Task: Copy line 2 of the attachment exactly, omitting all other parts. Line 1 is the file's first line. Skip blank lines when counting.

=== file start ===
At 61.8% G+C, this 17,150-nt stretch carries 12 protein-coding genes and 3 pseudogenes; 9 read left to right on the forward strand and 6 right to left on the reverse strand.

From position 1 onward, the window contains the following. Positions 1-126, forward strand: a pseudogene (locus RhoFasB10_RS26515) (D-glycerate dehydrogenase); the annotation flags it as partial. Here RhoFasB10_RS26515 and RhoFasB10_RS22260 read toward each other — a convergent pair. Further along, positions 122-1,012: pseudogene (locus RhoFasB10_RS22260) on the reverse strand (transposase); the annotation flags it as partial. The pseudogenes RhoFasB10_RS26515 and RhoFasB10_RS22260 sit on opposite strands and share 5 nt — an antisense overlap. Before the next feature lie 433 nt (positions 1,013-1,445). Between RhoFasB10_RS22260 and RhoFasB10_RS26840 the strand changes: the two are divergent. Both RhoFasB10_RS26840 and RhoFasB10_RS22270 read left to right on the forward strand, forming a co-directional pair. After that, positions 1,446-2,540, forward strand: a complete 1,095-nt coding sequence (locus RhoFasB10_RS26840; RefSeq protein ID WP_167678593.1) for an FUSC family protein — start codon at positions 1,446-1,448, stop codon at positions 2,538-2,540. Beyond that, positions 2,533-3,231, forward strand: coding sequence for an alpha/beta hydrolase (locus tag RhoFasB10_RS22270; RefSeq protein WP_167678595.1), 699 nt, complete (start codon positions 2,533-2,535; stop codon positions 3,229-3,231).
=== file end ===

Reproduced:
From position 1 onward, the window contains the following. Positions 1-126, forward strand: a pseudogene (locus RhoFasB10_RS26515) (D-glycerate dehydrogenase); the annotation flags it as partial. Here RhoFasB10_RS26515 and RhoFasB10_RS22260 read toward each other — a convergent pair. Further along, positions 122-1,012: pseudogene (locus RhoFasB10_RS22260) on the reverse strand (transposase); the annotation flags it as partial. The pseudogenes RhoFasB10_RS26515 and RhoFasB10_RS22260 sit on opposite strands and share 5 nt — an antisense overlap. Before the next feature lie 433 nt (positions 1,013-1,445). Between RhoFasB10_RS22260 and RhoFasB10_RS26840 the strand changes: the two are divergent. Both RhoFasB10_RS26840 and RhoFasB10_RS22270 read left to right on the forward strand, forming a co-directional pair. After that, positions 1,446-2,540, forward strand: a complete 1,095-nt coding sequence (locus RhoFasB10_RS26840; RefSeq protein ID WP_167678593.1) for an FUSC family protein — start codon at positions 1,446-1,448, stop codon at positions 2,538-2,540. Beyond that, positions 2,533-3,231, forward strand: coding sequence for an alpha/beta hydrolase (locus tag RhoFasB10_RS22270; RefSeq protein WP_167678595.1), 699 nt, complete (start codon positions 2,533-2,535; stop codon positions 3,229-3,231).